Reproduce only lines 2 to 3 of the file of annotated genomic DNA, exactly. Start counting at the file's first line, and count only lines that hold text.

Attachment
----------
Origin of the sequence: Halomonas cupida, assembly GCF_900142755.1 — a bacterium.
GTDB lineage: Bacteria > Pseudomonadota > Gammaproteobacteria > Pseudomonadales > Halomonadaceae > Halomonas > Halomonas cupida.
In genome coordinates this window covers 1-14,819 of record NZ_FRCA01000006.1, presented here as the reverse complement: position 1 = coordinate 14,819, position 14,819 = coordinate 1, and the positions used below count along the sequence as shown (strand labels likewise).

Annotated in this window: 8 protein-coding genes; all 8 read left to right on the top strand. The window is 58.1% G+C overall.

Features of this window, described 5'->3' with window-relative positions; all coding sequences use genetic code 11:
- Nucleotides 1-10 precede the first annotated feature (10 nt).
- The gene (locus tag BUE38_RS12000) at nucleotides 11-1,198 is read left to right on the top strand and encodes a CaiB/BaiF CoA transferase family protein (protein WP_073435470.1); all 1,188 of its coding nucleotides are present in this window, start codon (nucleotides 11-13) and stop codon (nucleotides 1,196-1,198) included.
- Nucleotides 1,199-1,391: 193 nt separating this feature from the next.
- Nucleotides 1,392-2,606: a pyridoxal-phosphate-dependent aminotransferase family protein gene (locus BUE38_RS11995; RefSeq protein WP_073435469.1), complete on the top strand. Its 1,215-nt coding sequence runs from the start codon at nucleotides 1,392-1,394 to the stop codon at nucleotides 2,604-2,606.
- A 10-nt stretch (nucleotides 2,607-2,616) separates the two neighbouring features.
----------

GTDB lineage: Bacteria > Pseudomonadota > Gammaproteobacteria > Pseudomonadales > Halomonadaceae > Halomonas > Halomonas cupida.
In genome coordinates this window covers 1-14,819 of record NZ_FRCA01000006.1, presented here as the reverse complement: position 1 = coordinate 14,819, position 14,819 = coordinate 1, and the positions used below count along the sequence as shown (strand labels likewise).